What white cisgender capitalist heteropatriarchal systems of control, power and privilege render invisible, Black Lives Matter works to bring to the fore. While this work necessarily includes special attention to the intersections of race and gender, it is equally concerned with the ways that sexuality, ability, class, education, incarceration status, and health access regulate the quality, duration, and vitality of Black people’s lives. That is, all Black people lives. This movement is the manifestation of resistance against the “manifold and simultaneous oppressions” the Combahee River Collective decries.
And in this Black queer feminist future of present, gender is non-binary, sexuality is not just about intimate coupling but about a set of political-sexual practices and beliefs, class critique is rooted in anti-capitalist praxis, and justice requires dismantling institutions rather than reforming them.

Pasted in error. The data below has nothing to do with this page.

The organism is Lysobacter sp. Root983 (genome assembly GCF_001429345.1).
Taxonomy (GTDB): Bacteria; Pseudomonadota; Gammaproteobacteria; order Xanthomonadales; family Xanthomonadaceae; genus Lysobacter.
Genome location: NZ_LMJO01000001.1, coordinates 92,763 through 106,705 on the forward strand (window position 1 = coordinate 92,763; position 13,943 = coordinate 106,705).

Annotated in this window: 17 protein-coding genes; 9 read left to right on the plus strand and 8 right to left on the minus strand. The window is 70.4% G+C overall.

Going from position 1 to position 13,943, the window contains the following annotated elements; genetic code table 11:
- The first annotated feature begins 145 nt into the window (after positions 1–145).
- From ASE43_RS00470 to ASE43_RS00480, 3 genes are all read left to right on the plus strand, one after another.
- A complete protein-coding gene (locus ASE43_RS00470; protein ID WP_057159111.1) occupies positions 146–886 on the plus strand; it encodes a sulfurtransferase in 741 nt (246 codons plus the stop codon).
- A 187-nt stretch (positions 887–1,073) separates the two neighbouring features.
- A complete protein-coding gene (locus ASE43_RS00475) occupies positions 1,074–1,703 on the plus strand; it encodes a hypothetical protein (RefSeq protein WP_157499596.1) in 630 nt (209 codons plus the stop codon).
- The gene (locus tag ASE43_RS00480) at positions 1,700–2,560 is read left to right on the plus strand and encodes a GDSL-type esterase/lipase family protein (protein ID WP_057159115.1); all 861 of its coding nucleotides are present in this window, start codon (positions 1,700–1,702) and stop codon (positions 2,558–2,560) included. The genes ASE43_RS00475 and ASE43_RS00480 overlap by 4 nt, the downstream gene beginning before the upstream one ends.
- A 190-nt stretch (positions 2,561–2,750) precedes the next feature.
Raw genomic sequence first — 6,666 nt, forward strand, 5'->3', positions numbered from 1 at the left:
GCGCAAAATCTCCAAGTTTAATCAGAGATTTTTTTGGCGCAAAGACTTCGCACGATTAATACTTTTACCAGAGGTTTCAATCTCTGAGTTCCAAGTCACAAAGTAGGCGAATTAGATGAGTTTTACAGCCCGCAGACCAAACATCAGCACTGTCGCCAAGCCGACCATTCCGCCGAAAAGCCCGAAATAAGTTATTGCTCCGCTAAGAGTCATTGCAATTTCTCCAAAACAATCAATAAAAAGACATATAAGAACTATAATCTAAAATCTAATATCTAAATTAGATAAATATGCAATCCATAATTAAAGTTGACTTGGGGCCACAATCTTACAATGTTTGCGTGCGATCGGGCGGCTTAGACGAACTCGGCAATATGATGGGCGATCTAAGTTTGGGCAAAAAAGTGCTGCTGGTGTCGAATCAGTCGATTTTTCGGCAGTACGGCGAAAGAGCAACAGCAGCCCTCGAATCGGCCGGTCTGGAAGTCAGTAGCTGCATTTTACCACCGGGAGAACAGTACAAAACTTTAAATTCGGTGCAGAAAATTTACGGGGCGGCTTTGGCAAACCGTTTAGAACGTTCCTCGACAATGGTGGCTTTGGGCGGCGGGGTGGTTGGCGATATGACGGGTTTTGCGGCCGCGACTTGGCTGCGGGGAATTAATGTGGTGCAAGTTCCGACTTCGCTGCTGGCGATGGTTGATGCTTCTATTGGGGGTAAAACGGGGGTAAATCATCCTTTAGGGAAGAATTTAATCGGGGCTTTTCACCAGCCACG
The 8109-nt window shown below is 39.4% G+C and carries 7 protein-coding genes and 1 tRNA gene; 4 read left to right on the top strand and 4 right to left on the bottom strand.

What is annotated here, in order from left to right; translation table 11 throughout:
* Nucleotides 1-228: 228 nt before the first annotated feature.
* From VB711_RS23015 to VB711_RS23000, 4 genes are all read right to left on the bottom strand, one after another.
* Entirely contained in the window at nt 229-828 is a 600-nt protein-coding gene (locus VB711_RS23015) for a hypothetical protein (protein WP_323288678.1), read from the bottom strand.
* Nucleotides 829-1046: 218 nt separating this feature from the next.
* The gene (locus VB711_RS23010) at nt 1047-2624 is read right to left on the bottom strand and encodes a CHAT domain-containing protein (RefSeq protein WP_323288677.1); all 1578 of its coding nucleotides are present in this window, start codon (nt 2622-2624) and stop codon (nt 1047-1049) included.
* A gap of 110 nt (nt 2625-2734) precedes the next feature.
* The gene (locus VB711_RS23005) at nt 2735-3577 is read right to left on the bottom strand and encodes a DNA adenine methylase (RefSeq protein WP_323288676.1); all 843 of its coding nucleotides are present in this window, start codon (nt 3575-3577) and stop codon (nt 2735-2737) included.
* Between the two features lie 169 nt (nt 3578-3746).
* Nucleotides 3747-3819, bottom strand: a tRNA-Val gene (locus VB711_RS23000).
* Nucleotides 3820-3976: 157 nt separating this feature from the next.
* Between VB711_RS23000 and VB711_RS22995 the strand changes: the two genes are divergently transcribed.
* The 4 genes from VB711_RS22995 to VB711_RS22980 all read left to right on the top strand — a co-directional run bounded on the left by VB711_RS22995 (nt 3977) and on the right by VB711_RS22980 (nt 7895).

In a recent op-ed for the New York Times, historian and long-time activist Barbara Ransby facetiously opens by asking: “Why has this generation of black activists failed to produce a Rev. Dr. Martin Luther King Jr. or a Malcolm X—a charismatic, messiah-like figure who can lead a major movement?” To which she answers, “The answer is a choice, not a deficiency.” Her candid revelation is simple but highlights the most prescient facet of this Black Lives Matter Movement: young Black people are making a choice.
Young people are making a choice to reimagine the roles of gender and sexuality as categories and theoretical bases for social organizing and personal embodiment. They are re- and dis-engaging with and from long-held narratives about Black leadership, collective action, and the methods we use to resist and struggle against exploitative systems of oppression.
Young Black people are making a choice to not only focus on the intersections of race and gender but on the multiple, interlocking, and generative ways that their complex situatedness informs a vast social and political system. This shift is “making Black Lives Matter,” all of them, at once.permission.